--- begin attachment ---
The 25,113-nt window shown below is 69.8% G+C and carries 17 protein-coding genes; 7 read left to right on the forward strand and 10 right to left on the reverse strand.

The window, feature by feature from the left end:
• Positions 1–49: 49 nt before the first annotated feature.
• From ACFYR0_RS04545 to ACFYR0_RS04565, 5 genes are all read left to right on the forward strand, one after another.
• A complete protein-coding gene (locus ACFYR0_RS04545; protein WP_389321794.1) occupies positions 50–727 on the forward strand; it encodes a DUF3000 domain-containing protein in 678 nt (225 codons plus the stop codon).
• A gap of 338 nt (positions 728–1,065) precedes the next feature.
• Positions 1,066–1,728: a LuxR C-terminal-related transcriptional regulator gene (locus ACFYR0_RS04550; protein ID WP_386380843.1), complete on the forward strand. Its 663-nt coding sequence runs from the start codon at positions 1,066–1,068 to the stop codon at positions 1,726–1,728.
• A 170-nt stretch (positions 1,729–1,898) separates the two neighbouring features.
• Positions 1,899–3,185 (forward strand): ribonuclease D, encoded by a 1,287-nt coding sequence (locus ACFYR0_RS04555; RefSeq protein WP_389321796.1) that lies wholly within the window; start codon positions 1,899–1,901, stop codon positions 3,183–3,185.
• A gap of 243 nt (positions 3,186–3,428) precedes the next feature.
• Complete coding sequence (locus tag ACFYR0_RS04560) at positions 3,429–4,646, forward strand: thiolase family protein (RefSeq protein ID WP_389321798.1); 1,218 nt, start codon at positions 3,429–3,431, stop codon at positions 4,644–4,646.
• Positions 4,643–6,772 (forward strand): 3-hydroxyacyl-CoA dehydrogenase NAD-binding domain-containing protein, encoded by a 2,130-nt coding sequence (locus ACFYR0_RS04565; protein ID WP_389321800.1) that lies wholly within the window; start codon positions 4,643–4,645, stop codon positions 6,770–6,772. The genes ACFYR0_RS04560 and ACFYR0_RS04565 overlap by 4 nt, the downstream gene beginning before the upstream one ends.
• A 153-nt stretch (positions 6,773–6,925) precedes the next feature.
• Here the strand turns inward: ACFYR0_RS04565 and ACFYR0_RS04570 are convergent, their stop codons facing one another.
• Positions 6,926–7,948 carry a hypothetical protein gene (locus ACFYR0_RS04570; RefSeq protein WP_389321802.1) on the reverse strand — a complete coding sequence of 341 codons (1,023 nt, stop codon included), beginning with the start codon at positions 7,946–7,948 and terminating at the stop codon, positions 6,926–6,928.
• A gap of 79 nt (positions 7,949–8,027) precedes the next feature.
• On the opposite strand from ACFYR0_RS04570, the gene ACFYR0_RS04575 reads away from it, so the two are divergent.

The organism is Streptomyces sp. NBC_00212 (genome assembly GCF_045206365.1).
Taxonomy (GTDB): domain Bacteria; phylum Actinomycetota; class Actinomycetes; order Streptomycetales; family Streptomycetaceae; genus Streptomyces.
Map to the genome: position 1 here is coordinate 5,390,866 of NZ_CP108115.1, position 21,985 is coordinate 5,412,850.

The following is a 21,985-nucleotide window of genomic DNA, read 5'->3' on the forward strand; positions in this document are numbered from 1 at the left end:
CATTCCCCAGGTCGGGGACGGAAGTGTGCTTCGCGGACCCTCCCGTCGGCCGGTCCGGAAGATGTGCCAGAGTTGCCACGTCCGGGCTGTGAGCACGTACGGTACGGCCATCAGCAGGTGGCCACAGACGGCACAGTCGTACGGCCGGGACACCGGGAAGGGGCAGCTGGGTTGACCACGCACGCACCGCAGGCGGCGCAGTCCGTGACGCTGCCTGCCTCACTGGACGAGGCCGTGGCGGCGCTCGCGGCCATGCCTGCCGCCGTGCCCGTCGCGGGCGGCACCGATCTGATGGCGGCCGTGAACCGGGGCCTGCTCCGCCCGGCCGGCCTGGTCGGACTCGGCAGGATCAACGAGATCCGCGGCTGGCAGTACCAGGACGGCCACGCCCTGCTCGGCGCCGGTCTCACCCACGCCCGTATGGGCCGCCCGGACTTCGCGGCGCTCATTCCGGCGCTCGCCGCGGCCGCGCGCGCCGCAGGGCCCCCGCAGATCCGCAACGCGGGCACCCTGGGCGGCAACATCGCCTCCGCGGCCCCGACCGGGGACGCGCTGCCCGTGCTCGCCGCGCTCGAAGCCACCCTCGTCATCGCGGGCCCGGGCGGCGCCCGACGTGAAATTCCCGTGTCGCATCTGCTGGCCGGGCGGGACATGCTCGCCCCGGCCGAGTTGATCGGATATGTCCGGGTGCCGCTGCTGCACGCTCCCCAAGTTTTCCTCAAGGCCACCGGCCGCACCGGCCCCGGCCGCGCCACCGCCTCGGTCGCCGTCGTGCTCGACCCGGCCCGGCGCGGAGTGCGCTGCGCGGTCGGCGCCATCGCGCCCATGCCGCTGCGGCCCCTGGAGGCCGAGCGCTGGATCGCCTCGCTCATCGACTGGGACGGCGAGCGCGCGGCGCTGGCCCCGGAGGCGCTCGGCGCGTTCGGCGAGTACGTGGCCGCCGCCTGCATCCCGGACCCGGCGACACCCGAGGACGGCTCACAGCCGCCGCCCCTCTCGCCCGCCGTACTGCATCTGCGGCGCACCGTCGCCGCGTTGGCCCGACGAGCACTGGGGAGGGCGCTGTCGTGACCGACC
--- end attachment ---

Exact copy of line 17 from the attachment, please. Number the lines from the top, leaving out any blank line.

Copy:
• On the opposite strand from ACFYR0_RS04570, the gene ACFYR0_RS04575 reads away from it, so the two are divergent.